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Americans hold healthy lead despite rain delay

ESPN staff
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Zach Johnson celebrates with Jason Dufner after holing out for eagle on the 15th hole © Getty Images
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The Presidents Cup has a familiar feel in so many ways.

Players leave every night in darkness and resume matches the next morning when it's almost as dark. The rain never leaves, with another half-inch accumulating on top of a previous inch of rain that led to yet another delay Saturday. The ball doesn't bounce when it lands on the green - it splats.

And the International team is still trying to figure out what it has to do to beat the Americans. When another long day ended at Muirfield Village, the Americans were assured of the lead going into the final round of singles matches. Zach Johnson took care of that with a wedge from 115 yards that disappeared into the cup for eagle on the 15th hole as he and Jason Dufner completed the only foursomes match with a 4-and-3 victory.

Tiger Woods and Matt Kuchar were doing their part, having won every match they played. Woods delivered another signature moment in the Presidents Cup, hitting a fairway metal that plopped down four feet below the pin for an eagle that was conceded and a two-up lead that allowed them to rally for a fourballs win earlier Saturday.

Woods and Kuchar were two down at the turn in their foursomes match against Ernie Els and Brendon de Jonge.

"This guy is a horse - holy cow!" Kuchar said. "He played some incredible golf today." Still to be determined was how big the lead was going to be.

The other four matches were to be completed Sunday morning - weather permitting - and the Americans were leading 11½-6½. They were two up in one match, while the Internationals were three up and two up in two others. The fourth match was all square, momentum on the American side.

"Well, it's not over," International captain Nick Price said. "We've still got a lot of golf to play tomorrow, and I have the utmost confidence in these guys that they can turn those two games around. We don't want to go into the singles with too much of a deficit.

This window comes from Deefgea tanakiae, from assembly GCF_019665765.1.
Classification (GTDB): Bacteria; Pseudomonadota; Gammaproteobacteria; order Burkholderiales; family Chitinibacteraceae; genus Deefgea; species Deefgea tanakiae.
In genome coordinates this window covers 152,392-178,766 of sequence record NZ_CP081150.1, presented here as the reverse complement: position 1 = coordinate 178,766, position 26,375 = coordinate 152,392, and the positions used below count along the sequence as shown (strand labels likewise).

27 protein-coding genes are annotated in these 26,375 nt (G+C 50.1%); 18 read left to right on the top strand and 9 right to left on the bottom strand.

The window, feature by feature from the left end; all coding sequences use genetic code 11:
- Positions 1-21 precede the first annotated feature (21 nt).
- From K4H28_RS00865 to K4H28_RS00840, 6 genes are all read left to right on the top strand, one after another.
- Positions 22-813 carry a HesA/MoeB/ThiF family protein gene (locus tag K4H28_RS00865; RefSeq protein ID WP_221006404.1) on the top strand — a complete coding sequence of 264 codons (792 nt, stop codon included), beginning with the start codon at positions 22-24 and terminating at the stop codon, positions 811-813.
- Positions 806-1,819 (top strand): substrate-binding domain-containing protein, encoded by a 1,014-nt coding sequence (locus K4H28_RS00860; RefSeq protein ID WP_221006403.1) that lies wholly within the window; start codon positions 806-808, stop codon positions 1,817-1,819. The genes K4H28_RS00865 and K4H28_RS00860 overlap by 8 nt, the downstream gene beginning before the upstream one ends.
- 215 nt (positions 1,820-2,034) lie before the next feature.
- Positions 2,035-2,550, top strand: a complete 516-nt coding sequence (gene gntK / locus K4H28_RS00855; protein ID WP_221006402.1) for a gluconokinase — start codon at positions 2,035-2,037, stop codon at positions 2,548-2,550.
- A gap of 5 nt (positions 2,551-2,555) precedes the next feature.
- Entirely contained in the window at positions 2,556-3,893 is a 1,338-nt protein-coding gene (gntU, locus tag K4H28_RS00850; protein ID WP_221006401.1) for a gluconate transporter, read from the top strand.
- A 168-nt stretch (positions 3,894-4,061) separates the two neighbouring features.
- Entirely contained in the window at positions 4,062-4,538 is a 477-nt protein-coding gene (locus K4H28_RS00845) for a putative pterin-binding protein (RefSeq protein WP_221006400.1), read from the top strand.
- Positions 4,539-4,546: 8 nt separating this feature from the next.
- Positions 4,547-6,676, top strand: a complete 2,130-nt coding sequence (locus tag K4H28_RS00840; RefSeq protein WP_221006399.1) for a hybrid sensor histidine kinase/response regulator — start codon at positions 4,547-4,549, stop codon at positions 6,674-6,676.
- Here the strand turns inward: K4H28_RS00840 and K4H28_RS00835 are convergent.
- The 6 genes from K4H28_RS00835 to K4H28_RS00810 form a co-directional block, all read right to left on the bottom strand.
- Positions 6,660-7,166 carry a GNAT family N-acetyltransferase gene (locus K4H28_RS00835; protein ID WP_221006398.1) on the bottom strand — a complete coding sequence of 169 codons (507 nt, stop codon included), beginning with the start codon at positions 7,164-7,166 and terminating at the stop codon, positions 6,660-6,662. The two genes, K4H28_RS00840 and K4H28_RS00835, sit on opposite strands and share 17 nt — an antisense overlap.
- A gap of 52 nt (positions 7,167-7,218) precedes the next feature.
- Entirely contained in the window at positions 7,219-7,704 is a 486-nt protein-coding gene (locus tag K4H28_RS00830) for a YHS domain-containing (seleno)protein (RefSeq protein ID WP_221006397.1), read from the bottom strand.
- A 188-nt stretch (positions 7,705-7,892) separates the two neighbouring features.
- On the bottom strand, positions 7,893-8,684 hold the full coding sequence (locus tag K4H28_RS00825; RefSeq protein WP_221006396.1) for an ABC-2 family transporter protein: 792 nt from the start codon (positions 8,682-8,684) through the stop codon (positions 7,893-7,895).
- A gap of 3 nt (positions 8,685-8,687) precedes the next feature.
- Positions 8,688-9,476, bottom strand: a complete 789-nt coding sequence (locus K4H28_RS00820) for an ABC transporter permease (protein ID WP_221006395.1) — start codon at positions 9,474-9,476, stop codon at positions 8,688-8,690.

"The U.S. has really been unrelenting. They have just played superbly the last three days. Any slip from us and we find ourselves one or two down very quickly." The final hour was another example of that.

Early in the foursomes session, the board was filled with blue International scores on the front nine. Steve Stricker and Bill Haas warmed up their putters and went from one-down to a two-up lead through 10 holes. Phil Mickelson and Keegan Bradley, who rallied earlier in a fourballs match to win, were three down through seven holes when Mickelson made two big putts that led to them squaring the match through 14 holes.

Louis Oosthuizen and Charl Schwartzel were three up over Webb Simpson and Brandt Snedeker through 12 holes.

"We're still in pretty good shape," Price said. "If we can turn one of these games around tomorrow, it would make our life a lot easier going into singles."

But not that easy. The Americans have a 5-1-3 advantage in the singles session at the Presidents Cup, the only loss coming in 2007 at Royal Montreal when they started the final round with a seven-point lead.

Sunday's forecast calls for more rain, leading to the possibility of a Monday finish. Tournament regulations stipulate that the 34-match event does not go beyond Monday. Any match not completed by sundown Monday would be voided, and the results to that point would determine the winner.

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This article first appeared on ESPN.com

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